Social workers could be drafted in to keep casualty departments moving during winter, while weekly bed-checks could be carried out at care homes.
Vulnerable people of all ages struggled last winter, with the icy weather causing a huge surge in the number of people visiting accident and emergency departments.
In Aberdeen, there was a 42% increase compared to the previous year.
During a particularly bad spell over three days in December, Aberdeen Royal Infirmary’s A&E department recorded that a total of 338 of 849 attendances were due to ice, snow, slips, trips and falls.
And despite this year’s high summer temperatures, long-range forecasts have raised fears this winter could be one of the worst for years.
Now, a new comprehensive winter plan has been launched which aims to reduce pressure on the NHS.
Early work will begin at the end of the month which will include ensuring there are enough on-call staff and providing training to deal with weather-related incidents.
Any GP practices that can will be asked to offer “on the day” appointments to take the strain off emergency departments.
Aberdeen City Health and Social Care Partnership service manager Kenny O’Brien said: “Winter can be a challenging time for health and social care, with high demand for services during the bad weather and cold temperatures.
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“We have prepared a robust and comprehensive winter plan for consideration by the integrted joint board (IJB), which has been extensively tested over the summer months.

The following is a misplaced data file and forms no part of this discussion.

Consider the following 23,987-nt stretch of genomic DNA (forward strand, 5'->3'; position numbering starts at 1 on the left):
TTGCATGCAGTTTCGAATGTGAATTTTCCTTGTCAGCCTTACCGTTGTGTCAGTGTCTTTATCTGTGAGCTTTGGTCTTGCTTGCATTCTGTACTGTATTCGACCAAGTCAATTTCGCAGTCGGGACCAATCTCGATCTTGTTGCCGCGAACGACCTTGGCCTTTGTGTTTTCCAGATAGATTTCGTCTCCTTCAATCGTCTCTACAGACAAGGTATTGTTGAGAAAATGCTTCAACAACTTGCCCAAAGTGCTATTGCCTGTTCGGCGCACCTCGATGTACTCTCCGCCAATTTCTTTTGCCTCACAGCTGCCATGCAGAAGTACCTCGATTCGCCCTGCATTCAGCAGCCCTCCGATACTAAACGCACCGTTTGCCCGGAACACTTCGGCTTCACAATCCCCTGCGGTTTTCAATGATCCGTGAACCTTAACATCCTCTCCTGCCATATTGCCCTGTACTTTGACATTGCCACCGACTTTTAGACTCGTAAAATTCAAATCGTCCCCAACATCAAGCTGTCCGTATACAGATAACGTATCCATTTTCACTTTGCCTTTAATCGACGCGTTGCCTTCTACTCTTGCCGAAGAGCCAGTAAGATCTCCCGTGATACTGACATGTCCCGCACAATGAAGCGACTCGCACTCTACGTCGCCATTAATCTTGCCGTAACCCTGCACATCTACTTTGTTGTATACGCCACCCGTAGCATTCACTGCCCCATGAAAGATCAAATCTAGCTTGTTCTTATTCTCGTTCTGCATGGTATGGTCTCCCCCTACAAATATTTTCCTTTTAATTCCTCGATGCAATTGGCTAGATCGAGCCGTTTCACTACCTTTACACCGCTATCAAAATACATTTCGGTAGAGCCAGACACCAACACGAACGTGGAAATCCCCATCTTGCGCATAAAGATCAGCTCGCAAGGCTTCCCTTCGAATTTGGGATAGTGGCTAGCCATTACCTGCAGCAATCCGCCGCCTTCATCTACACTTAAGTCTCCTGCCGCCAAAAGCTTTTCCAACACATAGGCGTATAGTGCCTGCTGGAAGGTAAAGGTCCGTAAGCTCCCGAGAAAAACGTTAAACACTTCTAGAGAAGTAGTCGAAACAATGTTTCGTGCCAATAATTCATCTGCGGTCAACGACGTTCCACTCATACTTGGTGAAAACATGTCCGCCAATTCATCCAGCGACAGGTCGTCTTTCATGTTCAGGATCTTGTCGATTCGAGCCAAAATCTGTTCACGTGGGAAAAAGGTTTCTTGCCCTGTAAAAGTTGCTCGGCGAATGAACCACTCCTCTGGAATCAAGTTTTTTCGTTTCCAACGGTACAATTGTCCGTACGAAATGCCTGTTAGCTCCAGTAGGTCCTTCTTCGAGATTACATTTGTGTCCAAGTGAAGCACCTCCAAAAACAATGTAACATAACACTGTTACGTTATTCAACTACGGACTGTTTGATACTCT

“This will ensure we can deliver continuity of services and strong links with the wider health and social care system and public sector. The plan will ensure safe and effective care for patients and clients, with sufficient capacity and funding in place to suport service delivery throughout the winter period.”
Under the plan – which the IJB is expected to rubber stamp on Monday – care homes could also be asked to assist in extreme winter.
Nearly 30 beds will be set aside specifically to help prevent bed-blocking, while social workers will be put into A&E departments to assist with less urgent problems.
Councillor Bill Cormie said it was reassuring to hear plans were already well under way. He added: “Last year I had constituents come to me with broken wrists and other serious injuries so I really welcome that they are planning so far ahead.”
Mr O’Brien urged the local community to do their bit to help too, adding: “Whether it’s getting your flu jab, ensuring you have all your repeat prescriptions or even just checking on your neighbours who are older and need a bit more help. There’s a lot people can do to make this winter a safe one for everyone.”
The city council also urged local residents to do their bit to keep their neighbourhood moving over the winter.
Free community salt bags can be ordered, and large new salt bins are being placed around the city so that people can treat the pavements around their homes.
The authority’s roads spokesman, Ross Grant, said: “Our team do their best under challenging conditions and often go above and beyond their duty to keep the city moving, but unfortunately our staff can’t be everywhere all the time – there are 560 miles of roads in Aberdeen, slightly more than the distance from the city to London, and there are 1,242 miles of pavements.
“Obviously, we hope there won’t be a harsh winter but it’s good for everyone in our communities to be as prepared as possible.”
Any groups wishing to order a one-tonne bag of salt should e-mail firstname.lastname@example.org or call 03000 200292 before November 1.